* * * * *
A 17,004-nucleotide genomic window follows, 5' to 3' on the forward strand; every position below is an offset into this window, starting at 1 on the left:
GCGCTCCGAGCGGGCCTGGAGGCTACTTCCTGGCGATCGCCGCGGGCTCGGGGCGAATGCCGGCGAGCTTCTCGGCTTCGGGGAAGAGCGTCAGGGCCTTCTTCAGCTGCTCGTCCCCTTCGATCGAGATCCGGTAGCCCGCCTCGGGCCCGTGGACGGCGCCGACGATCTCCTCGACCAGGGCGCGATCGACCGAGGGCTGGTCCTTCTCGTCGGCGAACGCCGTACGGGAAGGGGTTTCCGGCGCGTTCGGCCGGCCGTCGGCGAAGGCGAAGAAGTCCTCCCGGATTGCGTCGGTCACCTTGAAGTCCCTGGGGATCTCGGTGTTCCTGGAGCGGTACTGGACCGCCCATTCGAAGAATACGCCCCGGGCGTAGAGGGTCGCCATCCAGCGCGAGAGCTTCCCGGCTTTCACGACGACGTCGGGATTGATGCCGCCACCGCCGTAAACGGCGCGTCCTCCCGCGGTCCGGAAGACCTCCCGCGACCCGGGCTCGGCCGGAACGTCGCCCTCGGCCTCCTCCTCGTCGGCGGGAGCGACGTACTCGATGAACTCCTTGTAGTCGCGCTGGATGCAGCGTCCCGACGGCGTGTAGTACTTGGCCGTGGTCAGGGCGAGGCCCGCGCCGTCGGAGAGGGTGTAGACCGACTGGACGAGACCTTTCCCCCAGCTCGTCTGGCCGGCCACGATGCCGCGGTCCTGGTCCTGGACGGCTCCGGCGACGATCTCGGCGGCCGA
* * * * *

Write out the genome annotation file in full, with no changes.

A 17,004-nucleotide genomic window follows, 5' to 3' on the forward strand; every position below is an offset into this window, starting at 1 on the left:
GCGCTCCGAGCGGGCCTGGAGGCTACTTCCTGGCGATCGCCGCGGGCTCGGGGCGAATGCCGGCGAGCTTCTCGGCTTCGGGGAAGAGCGTCAGGGCCTTCTTCAGCTGCTCGTCCCCTTCGATCGAGATCCGGTAGCCCGCCTCGGGCCCGTGGACGGCGCCGACGATCTCCTCGACCAGGGCGCGATCGACCGAGGGCTGGTCCTTCTCGTCGGCGAACGCCGTACGGGAAGGGGTTTCCGGCGCGTTCGGCCGGCCGTCGGCGAAGGCGAAGAAGTCCTCCCGGATTGCGTCGGTCACCTTGAAGTCCCTGGGGATCTCGGTGTTCCTGGAGCGGTACTGGACCGCCCATTCGAAGAATACGCCCCGGGCGTAGAGGGTCGCCATCCAGCGCGAGAGCTTCCCGGCTTTCACGACGACGTCGGGATTGATGCCGCCACCGCCGTAAACGGCGCGTCCTCCCGCGGTCCGGAAGACCTCCCGCGACCCGGGCTCGGCCGGAACGTCGCCCTCGGCCTCCTCCTCGTCGGCGGGAGCGACGTACTCGATGAACTCCTTGTAGTCGCGCTGGATGCAGCGTCCCGACGGCGTGTAGTACTTGGCCGTGGTCAGGGCGAGGCCCGCGCCGTCGGAGAGGGTGTAGACCGACTGGACGAGACCTTTCCCCCAGCTCGTCTGGCCGGCCACGATGCCGCGGTCCTGGTCCTGGACGGCTCCGGCGACGATCTCGGCGGCCGA